2.
Le Pogam S, Yuan TT, Sahu GK, Chatterjee S, Shih C. Low-level secretion of human hepatitis B virus virions caused by two independent, naturally occurring mutations (P5T and L60V) in the capsid protein. J Virol 2000;74:9099-105.  Back to cited text no. 2
    
3.
Khan N, Guarnieri M, Ahn SH, Li J, Zhou Y, Bang G, et al. Modulation of hepatitis B virus secretion by naturally occurring mutations in the S gene. J Virol 2004;78:3262-70.  Back to cited text no. 3
    
4.
Ning X, Nguyen D, Mentzer L, Adams C, Lee H, Ashley R, et al. Secretion of genome-free hepatitis B virus-single strand blocking model for virion morphogenesis of para-retrovirus. PLoS Pathog 2011;7:e1002255.  Back to cited text no. 4
    
5.
Lazar C, Macovei A, Petrescu S, Branza-Nichita N. Activation of ERAD pathway by human hepatitis B virus modulates viral and subviral particle production. PLoS One 2012;7:e34169.  Back to cited text no. 5
    
6.
Ren S, Nassal M. Hepatitis B virus (HBV) virion and covalently closed circular DNA formation in primary tupaia hepatocytes and human hepatoma cell lines upon HBV genome transduction with replication-defective adenovirus vectors. J Virol 2001;75:1104-16.  Back to cited text no. 6
    
7.
Jammeh S, Tavner F, Watson R, Thomas HC, Karayiannis P. Effect of basal core promoter and pre-core mutations on hepatitis B virus replication. J Gen Virol 2008;89:901-9.  Back to cited text no. 7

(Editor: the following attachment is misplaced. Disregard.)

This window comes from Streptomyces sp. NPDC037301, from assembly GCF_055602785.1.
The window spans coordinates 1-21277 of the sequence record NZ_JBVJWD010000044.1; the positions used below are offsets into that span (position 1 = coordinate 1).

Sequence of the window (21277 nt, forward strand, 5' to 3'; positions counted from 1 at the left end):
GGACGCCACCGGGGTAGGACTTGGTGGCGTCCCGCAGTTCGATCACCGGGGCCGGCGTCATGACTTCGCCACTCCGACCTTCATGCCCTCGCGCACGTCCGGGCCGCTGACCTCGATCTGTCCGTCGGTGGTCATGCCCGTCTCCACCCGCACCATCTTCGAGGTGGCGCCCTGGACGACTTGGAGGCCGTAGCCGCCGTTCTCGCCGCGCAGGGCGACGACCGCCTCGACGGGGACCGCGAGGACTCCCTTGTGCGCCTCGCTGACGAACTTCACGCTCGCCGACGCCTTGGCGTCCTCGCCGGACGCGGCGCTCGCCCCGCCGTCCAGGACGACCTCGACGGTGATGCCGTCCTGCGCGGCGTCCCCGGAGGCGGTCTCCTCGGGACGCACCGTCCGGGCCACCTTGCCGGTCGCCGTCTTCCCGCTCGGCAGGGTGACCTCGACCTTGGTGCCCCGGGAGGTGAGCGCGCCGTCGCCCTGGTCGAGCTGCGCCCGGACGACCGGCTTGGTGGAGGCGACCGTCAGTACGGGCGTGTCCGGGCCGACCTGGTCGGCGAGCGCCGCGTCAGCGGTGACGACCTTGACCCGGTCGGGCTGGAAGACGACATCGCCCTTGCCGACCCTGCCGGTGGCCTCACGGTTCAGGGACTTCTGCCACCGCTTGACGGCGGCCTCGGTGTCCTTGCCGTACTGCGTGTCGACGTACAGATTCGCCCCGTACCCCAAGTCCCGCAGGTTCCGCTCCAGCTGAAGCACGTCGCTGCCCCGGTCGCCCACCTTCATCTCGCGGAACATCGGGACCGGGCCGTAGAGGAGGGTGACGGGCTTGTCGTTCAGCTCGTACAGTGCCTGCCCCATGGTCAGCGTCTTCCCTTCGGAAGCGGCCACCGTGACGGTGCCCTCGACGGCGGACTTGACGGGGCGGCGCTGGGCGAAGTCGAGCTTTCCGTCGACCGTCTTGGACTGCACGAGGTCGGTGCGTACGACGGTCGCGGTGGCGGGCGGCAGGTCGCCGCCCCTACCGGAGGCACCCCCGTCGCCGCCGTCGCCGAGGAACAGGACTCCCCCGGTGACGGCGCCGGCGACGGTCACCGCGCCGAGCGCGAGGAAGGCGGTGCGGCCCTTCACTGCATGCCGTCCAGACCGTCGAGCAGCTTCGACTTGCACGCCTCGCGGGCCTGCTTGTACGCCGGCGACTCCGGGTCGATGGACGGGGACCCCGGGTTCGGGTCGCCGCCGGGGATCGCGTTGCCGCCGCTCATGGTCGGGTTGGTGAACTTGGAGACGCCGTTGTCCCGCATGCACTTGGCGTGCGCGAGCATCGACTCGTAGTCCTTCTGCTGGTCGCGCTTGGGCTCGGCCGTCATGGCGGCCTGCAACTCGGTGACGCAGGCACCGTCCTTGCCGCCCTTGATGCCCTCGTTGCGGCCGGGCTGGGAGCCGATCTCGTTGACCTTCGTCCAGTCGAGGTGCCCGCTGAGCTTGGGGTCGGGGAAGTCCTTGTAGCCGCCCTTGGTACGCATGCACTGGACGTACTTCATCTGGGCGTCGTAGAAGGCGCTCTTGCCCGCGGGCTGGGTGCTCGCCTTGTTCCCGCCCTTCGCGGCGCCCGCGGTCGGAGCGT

8.
Parekh S, Zoulim F, Ahn SH, Tsai A, Li J, Kawai S, et al. Genome replication, virion secretion, and e antigen expression of naturally occurring hepatitis B virus core promoter mutants. J Virol 2003;77:6601-12.  Back to cited text no. 8
    
9.
Perlman D, Hu J. Duck hepatitis B virus virion secretion requires a double-stranded DNA genome. J Virol 2003;77:2287-94.  Back to cited text no. 9
    
10.
Gunther S, Li BC, Miska S, Kruger DH, Meisel H, Will H. A novel method for efficient amplification of whole hepatitis B virus genomes permits rapid functional analysis and reveals deletion mutants in immunosuppressed patients. J Virol 1995;69:5437-44.  Back to cited text no. 10
    
11.
Fallows DA, Goff SP. Mutations in the epsilon sequences of human hepatitis B virus affect both RNA encapsidation and reverse transcription. J Virol 1995;69:3067-73.  Back to cited text no. 11
    
12.
Qin Y, Tang X, Garcia T, Hussain M, Zhang J, Lok A, et al. Hepatitis B virus genotype C isolates with wild-type core promoter sequence replicate less efficiently than genotype B isolates but possess higher virion secretion capacity. J Virol 2011;85:10167-77.  Back to cited text no. 12
    


    Figures

  [Figure 1]
 
 
    Tables

  [Table 1]



 

Top
Print this article  Email this article
 

    

2004 - Indian Journal of Medical Microbiology
Published by Wolters Kluwer - Medknow

Online since April 2001, new site since 1st August '04